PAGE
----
The entire experience was utterly magical. I really wish I had brought a Dictaphone or something to record it all. It lasted just over a hour with some question and answer bits from the audience, including one girl asking if as writers did Gaiman and Fry ever feel like a God themselves? Clever question. Neil Gaiman replied “Yes, twice. Once when I was asked to write a Dr. Who script and I wrote… ‘Interior Tardis’, and once 30 years before that when I had to make Batman say something!” You can see the whole talk here.

Someone also asked if Gaiman would be interested in ever doing some Welsh Myths, like the Mabinogion…he didn’t say no! 😀 For someone like me, who ADORES any kind of mythology, but particularly Norse, Celtic and ancient Sumerian tales (Epic of Gilgamesh), this whole event was simply edible! 😀

After it finished I did my usual gazelle sprint to the festival bookshop, to queue up for the book signing. Despite my stumpy legs and swift weaving through the crowds, there were still about a hundred people in front of us, including the annoying serial fidget who was sitting next to me and could keep still for ore than a few seconds, making my chair move so much I was getting nauseous! But, we still managed to secure a good place, seeing as the queue snaked behind me by at least 2 or 3 hundred people!

Despite aching legs and complaining feet we queued and queued. Due to the number of people waiting Neil could only signed two books, but frankly he was amazing and ended up book signing for 5 hours! OMG! Anyway, being the naughty shit that I am and being a fan of his writing, I couldn’t resist in doing something cheeky. When it came to him singing the books I bought, his Norse Mythology and Stardust, I blurted out that I was a fan of his writing and wanted to give him a gift to say thank you. I wasn’t as eloquent as I wanted to be and slapped my novel, White Mountain, down on his table like a wet fish, but he was very gracious and seemed to love the cover. “Wow, lovely to meet a fellow author!” then to my amazement he stretched out his hand for a handshake! Gulp! What a moment, then he went and drew a doodle in one of the books!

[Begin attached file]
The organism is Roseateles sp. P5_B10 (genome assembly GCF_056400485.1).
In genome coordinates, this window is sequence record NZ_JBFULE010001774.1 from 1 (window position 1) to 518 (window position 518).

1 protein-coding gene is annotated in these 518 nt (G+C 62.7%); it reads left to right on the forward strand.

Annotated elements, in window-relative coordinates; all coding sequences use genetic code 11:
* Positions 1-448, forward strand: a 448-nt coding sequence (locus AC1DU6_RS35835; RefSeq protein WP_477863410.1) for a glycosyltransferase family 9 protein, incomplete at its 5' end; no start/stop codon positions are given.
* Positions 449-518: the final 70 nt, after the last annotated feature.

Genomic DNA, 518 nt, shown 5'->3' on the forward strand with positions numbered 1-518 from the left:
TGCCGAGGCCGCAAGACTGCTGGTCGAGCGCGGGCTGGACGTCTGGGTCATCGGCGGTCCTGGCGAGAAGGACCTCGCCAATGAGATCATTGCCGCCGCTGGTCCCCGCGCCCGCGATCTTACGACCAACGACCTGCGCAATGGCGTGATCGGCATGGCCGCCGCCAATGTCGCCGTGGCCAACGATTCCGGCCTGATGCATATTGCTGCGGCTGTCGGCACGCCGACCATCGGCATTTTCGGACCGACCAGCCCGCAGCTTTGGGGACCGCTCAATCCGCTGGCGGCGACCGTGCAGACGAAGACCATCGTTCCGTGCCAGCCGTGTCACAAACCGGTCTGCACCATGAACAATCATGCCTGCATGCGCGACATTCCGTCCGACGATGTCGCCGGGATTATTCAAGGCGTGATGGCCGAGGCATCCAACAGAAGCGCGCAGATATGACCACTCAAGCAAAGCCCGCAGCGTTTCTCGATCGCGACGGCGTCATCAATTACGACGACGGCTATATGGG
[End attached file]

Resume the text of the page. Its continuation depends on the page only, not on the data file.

After the book signing, exhausted but blissfully happy we said our goodbyes. It was nearly 8:30 but thankfully still light, so with the sun setting I left Hay-on-Wye and this my most favourite of festivals and taking a different route I drove through the majestic landscapes of the Golden Valley homeward bound.

What a magical day! 😀

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Here is my interview with Sophie E Tallis

Here is an interview I recently did for the lovely Fiona McVie on her brilliant blog. Many thanks to Fiona for being the gracious host. Check it out folks and all her other interviews! 😀

authorsinterviews

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Name Sophie E Tallis

Age 41

Where are you from Bristol, UK

A little about your self `ie your education Family life etc  

I grew up in a sleepy village just north of Bristol, dreaming of dragons and wild adventures. I’ve travelled the world having many of those adventures but now live in the Cotswolds with my family and four huge white wolves! I’m a published author, illustrator, painter and poet and am a member of The Society of Authors. I have BA (Hons) Degree in Fine Art and a Post-Grad in Education and was a teacher for 16 years and am now a librarian – a brilliant job being surrounded by books all day!

Fiona: Tell us your latest news?

My epic fantasy novel, White Mountain, the first of my Darkling Chronicles trilogy was just published on 1st December 2014 by Kristell Ink Publishing, an imprint…